by Ray Kuhn
In looking at the catcher position, either you are in or you are out. If paying market value for a Top 5 catcher isn’t how you choose to build your team, and it’s not my preferred strategy, there are options to wait on. Waiting on filling your catcher slot, or slots, means the position is deep, it just means that there isn’t much differentiation once you get out of the top tier. There are obviously multiple tiers and a clear hierarchy, but things even out pretty quickly once you move past the Top 10. When sitting down to compile my catcher rankings, I often find more cons than pros and, in most cases, upside is limited.
In leagues that start two catchers, it is difficult to punt both slots but you also want the most bang for your buck. The key is identifying those few players that you feel a little more comfortable about and that provide some upside. For me, Tom Murphy is one of those players.
Where you draft Murphy, and this is key when searching for value, will likely be lower than where he finishes the season. The reason for that is his power, plain and simple. Read more
by Ray Kuhn
When preparing for your draft and the upcoming fantasy baseball season there are many things you can, and should, be doing. One is reviewing the ADP (average draft position) results from the NFBC; a highly competitive and high stakes fantasy baseball tournament.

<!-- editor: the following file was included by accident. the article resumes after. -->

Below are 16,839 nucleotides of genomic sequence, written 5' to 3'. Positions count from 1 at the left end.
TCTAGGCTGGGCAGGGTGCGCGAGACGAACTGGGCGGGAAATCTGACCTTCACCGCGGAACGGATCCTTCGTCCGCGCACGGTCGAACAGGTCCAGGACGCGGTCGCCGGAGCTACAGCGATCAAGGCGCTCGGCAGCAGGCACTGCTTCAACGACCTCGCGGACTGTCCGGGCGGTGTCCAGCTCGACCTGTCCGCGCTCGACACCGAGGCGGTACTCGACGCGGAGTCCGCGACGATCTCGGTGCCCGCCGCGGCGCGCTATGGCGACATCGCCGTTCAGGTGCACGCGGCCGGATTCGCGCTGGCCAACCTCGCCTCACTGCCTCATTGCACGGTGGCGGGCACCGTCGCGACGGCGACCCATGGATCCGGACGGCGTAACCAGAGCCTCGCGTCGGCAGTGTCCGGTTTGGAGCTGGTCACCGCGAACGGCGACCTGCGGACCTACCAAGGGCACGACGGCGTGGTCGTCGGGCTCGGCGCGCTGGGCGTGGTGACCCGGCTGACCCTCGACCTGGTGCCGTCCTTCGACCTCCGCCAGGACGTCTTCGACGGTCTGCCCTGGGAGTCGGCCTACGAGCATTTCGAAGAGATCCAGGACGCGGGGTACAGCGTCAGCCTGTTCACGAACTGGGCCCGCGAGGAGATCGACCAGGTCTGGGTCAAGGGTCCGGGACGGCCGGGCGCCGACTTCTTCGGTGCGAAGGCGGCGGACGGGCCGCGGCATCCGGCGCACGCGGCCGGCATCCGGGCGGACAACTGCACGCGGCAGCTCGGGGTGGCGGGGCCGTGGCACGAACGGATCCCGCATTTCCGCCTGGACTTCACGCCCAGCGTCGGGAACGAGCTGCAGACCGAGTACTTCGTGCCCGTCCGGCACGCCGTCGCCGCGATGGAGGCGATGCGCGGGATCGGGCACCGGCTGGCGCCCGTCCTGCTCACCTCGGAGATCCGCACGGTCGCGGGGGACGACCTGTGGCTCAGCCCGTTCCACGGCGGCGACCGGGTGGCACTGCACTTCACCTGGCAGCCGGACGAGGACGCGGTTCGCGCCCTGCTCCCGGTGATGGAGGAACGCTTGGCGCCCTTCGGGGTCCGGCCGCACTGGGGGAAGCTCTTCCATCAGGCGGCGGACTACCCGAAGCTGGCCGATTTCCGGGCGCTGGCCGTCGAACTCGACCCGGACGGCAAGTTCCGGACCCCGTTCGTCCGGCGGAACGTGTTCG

While these results aren’t going to directly correspond to your rankings, and they shouldn’t, it will give you the best (early) look at how we can expect drafts to transpire. As you complete your rankings, taking a gander through the ADP’s could prove to be highly beneficial in identifying both values and potential busts.
This brings us to Gary Sanchez. We ran out of superlatives to describe Sanchez over the last two months of the 2016 season, but what can we expect of him in 2017?
Based on his early ADP, the answer appears to be quite a lot. Sanchez is coming off the board as the second catcher with an average selection of 47.33, being drafted as high as 36th while going as low as 59th. With a draft position like this, it will be pretty difficult for Sanchez just to meet his value. Read more